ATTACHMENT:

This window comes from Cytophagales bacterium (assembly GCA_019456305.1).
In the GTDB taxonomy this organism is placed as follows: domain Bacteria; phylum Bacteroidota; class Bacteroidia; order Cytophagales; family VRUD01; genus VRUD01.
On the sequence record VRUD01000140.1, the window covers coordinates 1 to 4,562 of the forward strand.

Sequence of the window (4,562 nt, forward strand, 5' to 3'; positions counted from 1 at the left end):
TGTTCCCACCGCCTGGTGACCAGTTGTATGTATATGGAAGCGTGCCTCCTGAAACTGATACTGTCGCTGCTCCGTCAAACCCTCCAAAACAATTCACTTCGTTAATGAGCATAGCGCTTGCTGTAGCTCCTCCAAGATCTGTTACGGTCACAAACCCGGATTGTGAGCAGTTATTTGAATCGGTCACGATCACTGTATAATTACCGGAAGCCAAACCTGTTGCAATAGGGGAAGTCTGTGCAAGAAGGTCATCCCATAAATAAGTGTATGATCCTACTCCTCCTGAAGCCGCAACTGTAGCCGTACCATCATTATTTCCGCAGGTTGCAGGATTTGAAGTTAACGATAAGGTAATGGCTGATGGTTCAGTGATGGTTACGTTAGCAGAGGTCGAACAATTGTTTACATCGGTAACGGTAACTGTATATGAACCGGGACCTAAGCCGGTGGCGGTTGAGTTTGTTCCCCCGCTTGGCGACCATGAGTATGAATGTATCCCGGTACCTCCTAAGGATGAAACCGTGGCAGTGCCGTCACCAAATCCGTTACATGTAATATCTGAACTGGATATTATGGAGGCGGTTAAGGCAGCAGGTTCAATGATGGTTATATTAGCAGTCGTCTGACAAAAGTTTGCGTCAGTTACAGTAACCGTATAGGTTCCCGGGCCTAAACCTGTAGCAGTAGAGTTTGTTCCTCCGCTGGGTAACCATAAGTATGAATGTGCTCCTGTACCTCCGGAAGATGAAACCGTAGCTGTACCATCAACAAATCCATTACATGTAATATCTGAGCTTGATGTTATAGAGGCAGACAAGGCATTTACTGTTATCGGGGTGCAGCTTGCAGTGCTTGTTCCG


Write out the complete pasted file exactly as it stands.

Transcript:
This window comes from Cytophagales bacterium (assembly GCA_019456305.1).
In the GTDB taxonomy this organism is placed as follows: domain Bacteria; phylum Bacteroidota; class Bacteroidia; order Cytophagales; family VRUD01; genus VRUD01.
On the sequence record VRUD01000140.1, the window covers coordinates 1 to 4,562 of the forward strand.

Sequence of the window (4,562 nt, forward strand, 5' to 3'; positions counted from 1 at the left end):
TGTTCCCACCGCCTGGTGACCAGTTGTATGTATATGGAAGCGTGCCTCCTGAAACTGATACTGTCGCTGCTCCGTCAAACCCTCCAAAACAATTCACTTCGTTAATGAGCATAGCGCTTGCTGTAGCTCCTCCAAGATCTGTTACGGTCACAAACCCGGATTGTGAGCAGTTATTTGAATCGGTCACGATCACTGTATAATTACCGGAAGCCAAACCTGTTGCAATAGGGGAAGTCTGTGCAAGAAGGTCATCCCATAAATAAGTGTATGATCCTACTCCTCCTGAAGCCGCAACTGTAGCCGTACCATCATTATTTCCGCAGGTTGCAGGATTTGAAGTTAACGATAAGGTAATGGCTGATGGTTCAGTGATGGTTACGTTAGCAGAGGTCGAACAATTGTTTACATCGGTAACGGTAACTGTATATGAACCGGGACCTAAGCCGGTGGCGGTTGAGTTTGTTCCCCCGCTTGGCGACCATGAGTATGAATGTATCCCGGTACCTCCTAAGGATGAAACCGTGGCAGTGCCGTCACCAAATCCGTTACATGTAATATCTGAACTGGATATTATGGAGGCGGTTAAGGCAGCAGGTTCAATGATGGTTATATTAGCAGTCGTCTGACAAAAGTTTGCGTCAGTTACAGTAACCGTATAGGTTCCCGGGCCTAAACCTGTAGCAGTAGAGTTTGTTCCTCCGCTGGGTAACCATAAGTATGAATGTGCTCCTGTACCTCCGGAAGATGAAACCGTAGCTGTACCATCAACAAATCCATTACATGTAATATCTGAGCTTGATGTTATAGAGGCAGACAAGGCATTTACTGTTATCGGGGTGCAGCTTGCAGTGCTTGTTCCG